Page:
Monday, March 19, 2007

Gems from Dominic Papatola

At the NEA Institute, Drama Critic Dominic Papatola (he's the guy waving in the picture below taken on our final night at the top of the Westin in a revolving bar) was one of our more practical speakers. He focused on what a critics role in the newsroom should be and what we can do to make our reviews better.

Some of the highlights of the session for me were these statements:
The world is screaming for information. We produce a vital commodity, but the way we produce it is too expensive. Everything is local. Hyper-local. Theater coverage can come only from the community where it happens. Unfortunately, many news rooms perceive it as being ‘not useful.”

There is a lot to be said for this. If I wanted to know about American Idol or Apprentice, there are a million Websites and fan sites that can slate my thirst. If I want to know about a movie, I'm most likely going to go to Epinions or to Rotton Tomatoes. However, if I want information about the live theater that I see, I've got to get it here in Lansing. Newspaper have the opportunity to provide unique content--and unique content is certainly the buzz word when it comes to being economically successful online.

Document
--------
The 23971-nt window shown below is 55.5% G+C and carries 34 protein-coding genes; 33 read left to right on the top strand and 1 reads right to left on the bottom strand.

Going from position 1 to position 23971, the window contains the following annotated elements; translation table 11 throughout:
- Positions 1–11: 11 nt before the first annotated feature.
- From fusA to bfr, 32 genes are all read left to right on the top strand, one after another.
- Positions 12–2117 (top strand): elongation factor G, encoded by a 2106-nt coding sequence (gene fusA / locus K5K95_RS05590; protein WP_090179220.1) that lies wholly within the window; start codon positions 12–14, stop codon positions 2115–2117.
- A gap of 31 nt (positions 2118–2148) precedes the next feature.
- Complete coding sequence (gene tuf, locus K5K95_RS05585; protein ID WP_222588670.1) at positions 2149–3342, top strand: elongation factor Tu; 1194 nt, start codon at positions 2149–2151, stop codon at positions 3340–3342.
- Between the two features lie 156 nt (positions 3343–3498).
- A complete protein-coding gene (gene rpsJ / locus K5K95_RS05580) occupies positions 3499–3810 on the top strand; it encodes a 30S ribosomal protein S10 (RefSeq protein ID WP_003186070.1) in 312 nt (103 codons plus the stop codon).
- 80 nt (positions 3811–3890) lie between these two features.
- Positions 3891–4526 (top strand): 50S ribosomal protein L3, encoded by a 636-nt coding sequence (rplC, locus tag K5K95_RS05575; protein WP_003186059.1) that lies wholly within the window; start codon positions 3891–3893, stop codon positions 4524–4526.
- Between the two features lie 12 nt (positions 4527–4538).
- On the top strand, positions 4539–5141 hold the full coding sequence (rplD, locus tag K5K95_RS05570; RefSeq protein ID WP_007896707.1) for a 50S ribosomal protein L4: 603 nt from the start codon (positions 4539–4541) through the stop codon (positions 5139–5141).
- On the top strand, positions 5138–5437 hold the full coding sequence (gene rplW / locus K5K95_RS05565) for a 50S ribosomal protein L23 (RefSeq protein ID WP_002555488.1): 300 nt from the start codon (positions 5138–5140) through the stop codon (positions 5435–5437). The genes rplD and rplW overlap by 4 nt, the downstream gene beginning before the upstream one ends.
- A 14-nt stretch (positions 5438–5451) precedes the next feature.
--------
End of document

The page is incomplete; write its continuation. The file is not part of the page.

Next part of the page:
Art critics have to be as good as any other writer, teacher, and philosopher. Art is organic, it’s part of life. Be journalists. You can’t just engage theater in the auditorium. You have to connect it to the world: what is happening in business, politics, neighborhoods, pop culture. Find stories that connect theater to the community.

This is one of my biggest challenges as a reviewer. My tendency is to connect theater to other theater because that is what is meaningful in my world. However, what is meaningful to me is not necessarily meaningful to my reader.

Finally, Dominic expounded on the five "devils" of arts writing:

  1. Loving the sound of your own voice.
  2. Ivy towerism.
  3. Lack of agility to hop on something that’s a story.
  4. Lack of engagement; lack of participation.
  5. Write to your length. If not, give the editor optional cuts.

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